Car Inspection Laws in Oklahoma
Federal law repealed an earlier nationwide requirement for vehicle inspections in response to the 1977 Clean Air Act, instead leaving it to each state to enact its own vehicle inspection laws. While many states still require these annual inspections to help prevent unsafe vehicles from becoming dangerous to others on the roadways, many states have dropped safety inspection requirements. Today, only 14 states require annual safety inspections while another 4 require biannual inspections. Nine states require emissions tests in all parts of their states, while 22 others require emissions testing in urban areas with poor air quality.
If you’re new to Oklahoma or thinking about moving to the Sooner State, you might be wondering about Oklahoma’s car inspection laws. Before you become an Okie, it helps to know what to expect. Does Oklahoma still require inspection stickers for resident drivers?
“A Process That Has Outlived its Time”
In 2001, the Oklahoma legislature signed House Bill 1081 into law under then-governor Frank Keating, a bill that ended the state’s previous requirement for annual vehicle safety inspections. Keating pronounced the process as having outlived its time, thanks to improved safety features on modern vehicles. According to the Department of Public Safety, in the late 1960s, as many as 20% of collisions occurred due to unsafe vehicles. By 2001, experts estimated the number at fewer than 5%. What’s more, safety experts were unable to demonstrate that the required inspections improved safety or lowered accident rates. It was also a growing challenge for Oklahoma residents to find garages willing to perform inspections that were not financially profitable for them.
VIN Inspections For Newcomers to the Sooner State
While annual vehicle safety and emissions inspections have not been required in Oklahoma for decades, the state does require new residents’ vehicles to pass a VIN inspection in order to register their cars in Oklahoma for the first time. This check ensures that the car rightfully belongs to the owner and isn’t a stolen vehicle. VIN inspections are fast and inexpensive, typically costing less than $5.00.
Should I Still Have a Vehicle Inspection in Oklahoma?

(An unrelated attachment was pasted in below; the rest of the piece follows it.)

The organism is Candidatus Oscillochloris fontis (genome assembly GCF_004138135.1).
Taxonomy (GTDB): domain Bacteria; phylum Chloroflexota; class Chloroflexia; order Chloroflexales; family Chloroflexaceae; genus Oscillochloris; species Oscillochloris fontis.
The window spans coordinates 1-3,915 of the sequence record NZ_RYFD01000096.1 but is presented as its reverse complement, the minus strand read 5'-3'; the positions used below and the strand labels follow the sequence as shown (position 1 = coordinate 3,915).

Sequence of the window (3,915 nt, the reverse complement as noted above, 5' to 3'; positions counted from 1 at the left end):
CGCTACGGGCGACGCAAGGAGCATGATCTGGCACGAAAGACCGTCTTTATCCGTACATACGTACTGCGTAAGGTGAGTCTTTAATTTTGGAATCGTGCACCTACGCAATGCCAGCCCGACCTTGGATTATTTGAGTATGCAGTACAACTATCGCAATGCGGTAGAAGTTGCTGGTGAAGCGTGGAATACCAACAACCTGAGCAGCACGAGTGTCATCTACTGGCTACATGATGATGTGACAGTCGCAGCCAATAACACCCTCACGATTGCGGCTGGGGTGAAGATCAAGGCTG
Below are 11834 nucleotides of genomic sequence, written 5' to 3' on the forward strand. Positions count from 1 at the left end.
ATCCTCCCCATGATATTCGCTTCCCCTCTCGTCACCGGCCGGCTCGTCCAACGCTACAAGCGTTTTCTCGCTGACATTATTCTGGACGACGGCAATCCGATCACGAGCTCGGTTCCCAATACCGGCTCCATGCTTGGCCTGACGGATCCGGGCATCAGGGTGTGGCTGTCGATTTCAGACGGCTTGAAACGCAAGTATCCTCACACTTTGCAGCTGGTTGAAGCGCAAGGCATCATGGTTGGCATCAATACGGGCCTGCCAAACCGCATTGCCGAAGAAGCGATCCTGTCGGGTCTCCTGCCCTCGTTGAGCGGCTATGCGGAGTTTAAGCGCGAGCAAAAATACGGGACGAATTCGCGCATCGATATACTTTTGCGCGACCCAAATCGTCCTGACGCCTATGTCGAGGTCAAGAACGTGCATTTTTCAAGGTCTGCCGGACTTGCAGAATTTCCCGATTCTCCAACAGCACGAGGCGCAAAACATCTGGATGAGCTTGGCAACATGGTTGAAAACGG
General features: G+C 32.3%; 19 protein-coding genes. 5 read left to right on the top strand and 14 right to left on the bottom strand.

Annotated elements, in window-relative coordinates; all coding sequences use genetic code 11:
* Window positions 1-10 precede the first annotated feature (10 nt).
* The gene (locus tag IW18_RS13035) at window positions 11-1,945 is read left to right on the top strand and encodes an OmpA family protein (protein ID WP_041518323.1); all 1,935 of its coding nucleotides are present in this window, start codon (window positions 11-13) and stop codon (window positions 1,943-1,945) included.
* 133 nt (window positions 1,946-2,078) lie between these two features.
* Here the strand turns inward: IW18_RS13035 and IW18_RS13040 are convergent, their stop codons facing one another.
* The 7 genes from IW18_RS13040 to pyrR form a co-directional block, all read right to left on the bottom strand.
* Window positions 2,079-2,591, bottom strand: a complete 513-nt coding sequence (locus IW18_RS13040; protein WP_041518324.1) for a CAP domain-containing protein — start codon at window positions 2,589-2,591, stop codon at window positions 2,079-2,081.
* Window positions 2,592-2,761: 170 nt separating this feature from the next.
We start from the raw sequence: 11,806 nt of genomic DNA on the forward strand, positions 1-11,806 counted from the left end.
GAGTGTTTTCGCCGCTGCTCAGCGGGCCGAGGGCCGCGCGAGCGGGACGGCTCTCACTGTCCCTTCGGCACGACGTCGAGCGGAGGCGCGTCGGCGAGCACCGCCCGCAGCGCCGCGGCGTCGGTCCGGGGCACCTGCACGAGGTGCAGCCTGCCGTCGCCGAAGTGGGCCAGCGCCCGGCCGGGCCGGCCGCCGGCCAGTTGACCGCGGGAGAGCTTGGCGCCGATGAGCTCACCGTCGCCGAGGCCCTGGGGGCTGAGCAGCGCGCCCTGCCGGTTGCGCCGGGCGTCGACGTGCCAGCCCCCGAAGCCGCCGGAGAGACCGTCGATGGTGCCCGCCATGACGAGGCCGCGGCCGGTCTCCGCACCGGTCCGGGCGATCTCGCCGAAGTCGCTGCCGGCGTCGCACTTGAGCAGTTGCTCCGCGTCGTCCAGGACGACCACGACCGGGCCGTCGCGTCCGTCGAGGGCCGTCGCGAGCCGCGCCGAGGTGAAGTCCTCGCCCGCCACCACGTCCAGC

While the state of Oklahoma no longer requires vehicle inspections beyond the initial VIN inspection for first-time car registrants, it does offer incentives for green-conscious drivers. Motor vehicles play a significant role in increasing poor air quality, but a few simple solutions can reduce the problem. Oklahoma residents benefit in the following ways by driving an eco-friendly vehicle:
- Oklahoma provides tax credits for alternative fuel-powered vehicles, including electric cars, hybrids, plug-in hybrids, diesel-powered vehicles, and alternative fuel vehicles
- Oklahoma offers an ethyl alcohol tax exemption
- There’s an Oklahoma biofuels tax exemption
- Oklahoma has a natural gas CNG rebate program
Many Oklahoma residents consider these financial perks as welcome bonuses while focusing on reducing carbon emissions in the Sooner State.
Monitoring Your Own Vehicle Safety Standards
Though Oklahoma no longer requires annual vehicle safety inspections, the state encourages residents to have routine maintenance and safety inspections performed on their vehicles for their own safety and peace of mind. Monitoring your own vehicle’s safety can mean checking the following:
- That the horn works properly
- That all lights function properly
- That tire pressure is at the correct level
- That license tags and rearview mirrors are affixed properly
Those Oklahoma residents with mechanical know-how can also self-monitor their vehicles by ensuring the following, or having routine inspections:
- Fluids are all at the correct levels for the vehicle
- The air filter is clean
- The brakes are in good working order
- The tires are regularly rotated
- All equipment functions properly, including spark plugs, belts, and battery
By keeping a vehicle in top working order, it not only reduces emissions but also lowers the risk of an accident. Just ask our Oklahoma City personal injury attorneys!